Charlie XCX, Crash, ★★★★☆
Is Charli XCX a pop star? I can’t really say anymore. Multi-talented singer-songwriter-producer Charlotte Aitcheson certainly looks and sounds like the part, flaunting a lively glamorous high-concept art pop swagger since she was signed as 16-year-old from Essex in the haze of time became . Well, 2008.
She’s released five studio albums and four mixtapes of bold, imaginative sci-fi hyper-pop that blends influences from mainstream dance music and whimsical, experimental digital electro with a bravura spirit that anticipated the maximalism of K-pop. She has a cult following that gives her millions of dollars in streaming, even scoring two massive transatlantic number-one singles in 2012, albeit as a writer and guest on other artists’ records (We Love It with Icona Pop and Fancy with Iggy Azalea ).
And yet this seems like a stingy return considering how aggressively she grabs attention and how she handles her pop-song craft with hooks to full effect. Much admired by her peers, she’s worked with a staggering number of chart-hot names (including Lady Gaga, David Guetta and Lizzo, as well as such venerated veterans as Giorgio Moroder and Blondie), but somehow her selling magic hasn’t quite rubbed off. Her latest album, 2020’s Vulnerable, Inventive, How I Feel Now, was widely hailed as a lockdown masterpiece, but faltered at number 33 in the UK and number 111 in the US. She’s been deservedly treated as a huge talent in the pop landscape for over a decade, but in purely commercial terms she remains an odd fringe figure, like someone’s idea of a fictional superstar that no one in the real world has actually heard of.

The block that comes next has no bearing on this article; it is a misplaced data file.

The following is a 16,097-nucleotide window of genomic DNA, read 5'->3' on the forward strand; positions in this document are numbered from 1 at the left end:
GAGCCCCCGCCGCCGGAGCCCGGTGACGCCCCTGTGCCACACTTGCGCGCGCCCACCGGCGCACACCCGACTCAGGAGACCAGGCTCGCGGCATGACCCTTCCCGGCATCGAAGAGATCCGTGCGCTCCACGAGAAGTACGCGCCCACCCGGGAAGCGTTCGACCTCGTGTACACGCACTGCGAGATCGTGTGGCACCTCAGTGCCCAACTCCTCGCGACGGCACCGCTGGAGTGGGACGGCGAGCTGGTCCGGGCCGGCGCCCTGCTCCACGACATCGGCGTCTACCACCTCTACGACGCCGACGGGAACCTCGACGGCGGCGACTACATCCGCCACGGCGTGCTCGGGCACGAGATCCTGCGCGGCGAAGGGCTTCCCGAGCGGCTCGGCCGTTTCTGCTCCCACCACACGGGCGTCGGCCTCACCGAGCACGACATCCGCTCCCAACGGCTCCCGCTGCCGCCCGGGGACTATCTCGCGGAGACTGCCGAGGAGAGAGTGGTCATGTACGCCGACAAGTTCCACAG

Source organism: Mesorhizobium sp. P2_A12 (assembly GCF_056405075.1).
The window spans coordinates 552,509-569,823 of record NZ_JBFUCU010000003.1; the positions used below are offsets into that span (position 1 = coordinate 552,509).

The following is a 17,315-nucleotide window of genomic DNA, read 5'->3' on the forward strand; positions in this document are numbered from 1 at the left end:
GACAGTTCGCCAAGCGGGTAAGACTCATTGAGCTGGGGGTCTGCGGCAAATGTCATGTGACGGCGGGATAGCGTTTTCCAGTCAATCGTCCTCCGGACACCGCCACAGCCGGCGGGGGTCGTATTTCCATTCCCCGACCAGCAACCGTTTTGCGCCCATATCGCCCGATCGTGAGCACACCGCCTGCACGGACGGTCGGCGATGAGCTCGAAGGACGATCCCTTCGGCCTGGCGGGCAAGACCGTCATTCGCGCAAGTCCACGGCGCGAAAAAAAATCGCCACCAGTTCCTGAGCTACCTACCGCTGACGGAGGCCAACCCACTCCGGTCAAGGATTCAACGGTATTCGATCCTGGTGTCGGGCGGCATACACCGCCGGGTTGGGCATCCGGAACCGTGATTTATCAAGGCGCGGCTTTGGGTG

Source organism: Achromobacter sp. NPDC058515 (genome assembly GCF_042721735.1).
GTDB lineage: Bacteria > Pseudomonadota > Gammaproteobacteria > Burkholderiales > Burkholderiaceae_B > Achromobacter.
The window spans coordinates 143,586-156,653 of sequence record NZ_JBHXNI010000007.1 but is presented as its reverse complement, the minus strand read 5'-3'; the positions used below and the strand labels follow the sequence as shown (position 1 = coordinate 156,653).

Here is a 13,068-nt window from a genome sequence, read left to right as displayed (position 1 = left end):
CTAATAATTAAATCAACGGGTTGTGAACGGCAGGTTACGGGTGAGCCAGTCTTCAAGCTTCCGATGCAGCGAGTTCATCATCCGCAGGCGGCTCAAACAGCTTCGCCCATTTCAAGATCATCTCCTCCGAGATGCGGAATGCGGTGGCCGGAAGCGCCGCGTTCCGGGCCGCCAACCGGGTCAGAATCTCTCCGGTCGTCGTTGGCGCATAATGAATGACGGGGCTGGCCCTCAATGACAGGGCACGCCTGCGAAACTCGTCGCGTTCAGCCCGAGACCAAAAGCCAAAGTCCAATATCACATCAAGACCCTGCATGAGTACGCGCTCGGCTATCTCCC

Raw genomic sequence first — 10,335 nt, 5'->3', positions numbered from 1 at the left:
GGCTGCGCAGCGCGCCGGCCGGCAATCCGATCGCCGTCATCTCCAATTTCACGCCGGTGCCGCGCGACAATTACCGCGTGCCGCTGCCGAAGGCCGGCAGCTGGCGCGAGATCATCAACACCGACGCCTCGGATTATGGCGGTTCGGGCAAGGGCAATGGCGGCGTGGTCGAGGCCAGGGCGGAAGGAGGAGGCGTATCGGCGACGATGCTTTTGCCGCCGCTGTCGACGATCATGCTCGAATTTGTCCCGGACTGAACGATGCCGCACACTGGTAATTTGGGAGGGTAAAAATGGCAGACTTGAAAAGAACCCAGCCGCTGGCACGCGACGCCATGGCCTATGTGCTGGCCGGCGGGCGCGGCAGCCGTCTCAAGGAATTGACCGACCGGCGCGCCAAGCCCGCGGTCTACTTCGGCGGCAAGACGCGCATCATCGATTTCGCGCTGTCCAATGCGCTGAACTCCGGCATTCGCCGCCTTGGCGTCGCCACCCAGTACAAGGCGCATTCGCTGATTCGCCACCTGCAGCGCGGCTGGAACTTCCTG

Her sixth album, Crash, is the last of her deal with Warners, a label her artistic instincts have often put her at odds with, and it feels like she’s going bust with the boldest, most colorful yet decidedly uncomplicated album of her career . Leading up to this, she posted a series of messages on social media, jokingly suggesting she was ready to sell herself, explaining that she “makes a major label album the way it’s actually made” and ” embrace everything that life does”. of a pop poster child in today’s world” that appears to encompass “fame, glamour, inner demons and global hits”. The latter continues to prove frustratingly elusive, with none of the pre-singles catching fire on the charts (Beg For You featuring Rina Sawayama reached the dizzying heights of number 29 in the UK).
The thing is, you can’t just choose to have a hit, any more than a critically acclaimed novelist can choose to write a bestseller. Something about Charli XCX’s unconventional sensibility doesn’t resonate with the spirit of the pop moment. Jazzed up in bikinis and big hair as if to grossly emphasize her pin-up appeal, she can’t help but twist that trashy aesthetic by appearing on the cover of her album, blood pouring from her head, posing like a Model in a stylized car crash.
https://www.telegraph.co.uk/music/artists/rosalia-future-pop-plus-weeks-best-albums/ Rosalia is the future of pop, plus this week’s best albums